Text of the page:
Rio Grande Village – Big Bend National Park

March 12, 2013. First of Four-Part Series

The sun glistened through the rear passenger window where I slept. it was about 7:30 am. I tried to cover the blanket over my face but I couldn’t breathe.  As when I got up, groggy and unkempt, the car was getting warmer.  I peered through the back, seeing no cars.

Great!

I got out of the car, looked side by side, running up to the tree, stood behind it and finally emptied the bladder  that I held out all night long. It was about 30 degrees and I didn’t want to expose my naked ass to the freezing climate, being groggy and all. To be honest, I was about to explode it within some seconds if I didn’t get out of the car immediately.  I bet it would not be a pretty sight. Too bad we don’t have camel bladders.  I surely envy the camels. I was scared of the dark.  Alone.  I didn’t trust any animal that might be creeping up with red glowing eyes, its saliva drooling, fangs ready to be bitten.

It was about 50 degrees out there.  Okay.  I combed my fingers through my hair, becoming a ponytail.  Okay.  Yawns.  Okay.  I checked my cell phone.  No emergency calls.  Cool.  I checked Facebook of course.  Nothing much really.  Okay.  I grabbed my car keys off the car seat organizer.   I went on my way to Marathon.  It was about 10 miles away from where I parked.

I stopped by at the small convenience store, bought some Monster (yes, save your lecture!) and donuts, changed some clean underwear, washed my face, feeling refreshed before I went on my way to Big Bend National Park.  I looked up at the sky, my face warmed up by the sun really close. I felt like I could touch the sun.

On US 385 South off US 90 from Marathon.

It took me there probably about 45 minutes.  There is a gate house, the Persimmon Gap, North entrance to Big Bend.  The white-haired Ranger, about 60, smiled at me then started to mumble something. I, of course we do all the time, was gesturing that I went  “uh what? ” with my face distorting like “I couldn’t hear you.” He instantly recognized that I was Deaf.   He registered me with the Access Pass for free without discussing further.  That was awesome!  He shooed me away with his left hand waving -and with a smile. I drove.  It was as easy as a breeze.

IMG_0180-Edit-2I’m heading south along a gentle, downward slope 26 miles to Panther Junction

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The Panther Junction Visitor Center is just right on the spot coming from US 385.  The Center has plenty of information, pictures and maps.  After having a consultation with the younger Ranger  about the sunset location.   It would be at Santa Elena Canyon.  It’s the west of the Big Bend.  I started off driving to the east first ……..to the Rio Grande Village.

The park’s geography can be categorized into three distinct environments: desert, mountain, and river as you can see from the video.  This time now, its only focused on the Rio Grande Village.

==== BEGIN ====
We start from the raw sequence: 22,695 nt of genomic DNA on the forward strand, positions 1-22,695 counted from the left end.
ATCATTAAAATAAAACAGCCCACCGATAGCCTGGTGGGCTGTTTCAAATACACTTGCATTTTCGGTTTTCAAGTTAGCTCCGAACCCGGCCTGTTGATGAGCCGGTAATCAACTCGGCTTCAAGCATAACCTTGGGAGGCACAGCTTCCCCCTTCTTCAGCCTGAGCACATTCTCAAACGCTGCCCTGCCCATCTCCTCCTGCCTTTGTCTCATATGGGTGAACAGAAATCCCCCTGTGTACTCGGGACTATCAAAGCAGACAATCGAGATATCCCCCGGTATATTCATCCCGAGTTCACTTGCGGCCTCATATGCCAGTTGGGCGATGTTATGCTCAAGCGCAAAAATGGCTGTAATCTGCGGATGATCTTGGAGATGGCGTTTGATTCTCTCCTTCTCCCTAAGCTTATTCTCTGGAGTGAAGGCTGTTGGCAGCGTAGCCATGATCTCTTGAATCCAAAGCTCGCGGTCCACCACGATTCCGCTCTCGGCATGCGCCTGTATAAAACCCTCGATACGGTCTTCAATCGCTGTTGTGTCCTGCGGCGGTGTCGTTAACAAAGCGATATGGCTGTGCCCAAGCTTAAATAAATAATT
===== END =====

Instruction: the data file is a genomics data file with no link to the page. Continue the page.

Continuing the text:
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The selfie (taken from my GoPro, thinking it was turned off but no it was not but it was awesome to see me walking to the tunnel anyhow….) 

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The Rio Grande Tunnel to the Rio Grande Village

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The one and only tunnel in Big Bend National Park, this is the landmark prior to Rio Grande Village, Daniels Ranch and Boquillas Canyon. This iconic tunnel is about two miles north of Rio Grande Village. It was built in 1959.

DCIM110GOPROThe view of Sierra del Carmen mountains

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Although impressive, Boquillas Canyon is perhaps less wow-inducing than the more popular Santa Elena Canyon (but also less crowded) so you may want to consider hiking this trail first if you plan on doing both. I went through the tunnel again, on the way to Rio Grande Overlook.  This picture is overlooking the Rio Grande River towards Boquillas Canyon. Oh, I would like to remind you all that the Mexican Nationals leave small trinkets for Americans to purchase. They leave a note requesting donations. They watch the tourists across the river and if money is left they cross the river on horseback to retrieve the money.

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Rio Grande Village Center.  The campground is one of the most popular campgrounds especially for those traveling in large recreational vehicles. It is conveniently located next to Boquillas Canyon and Hot Springs.  It is at an elevation of 1,850-2,000 ft.  It also has a gas station, the tanks are old fashioned, you have to get inside and pay the gas, unlike the cities that has to allow us to charge our cards on the tanks.  The store is the southeast corner with tourist facilities such as RV park, campground, gas station, store and laundromat. The gas itself is a little higher than normal. Good thing I was driving a small Camry, a rental.  The trip was uneventful, really, tranquil and easy-to-go.

Off to Hot Springs…..on the next blog. 

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About christy

I'm a freelance photographer. I love creating visual eye candy, be it my digital artwork or photography. More often than not, it turns out to be a combination of both. Whatever catches my eye, I shoot, specializing in landscapes, sports and portraits." Hailed from the Texas-born Baton Rouge, Louisiana residence, my photography was always my hobby, off and on, when time permitted. I had itched for a big change. I bought my first DSLR camera, I found myself falling back into photography again, and I've decided to pursue it full-time. I am specializing in landscapes however my interests are in the horizon into family portraits, senior portraits, sports, events and whatever catches my eye, I shoot.
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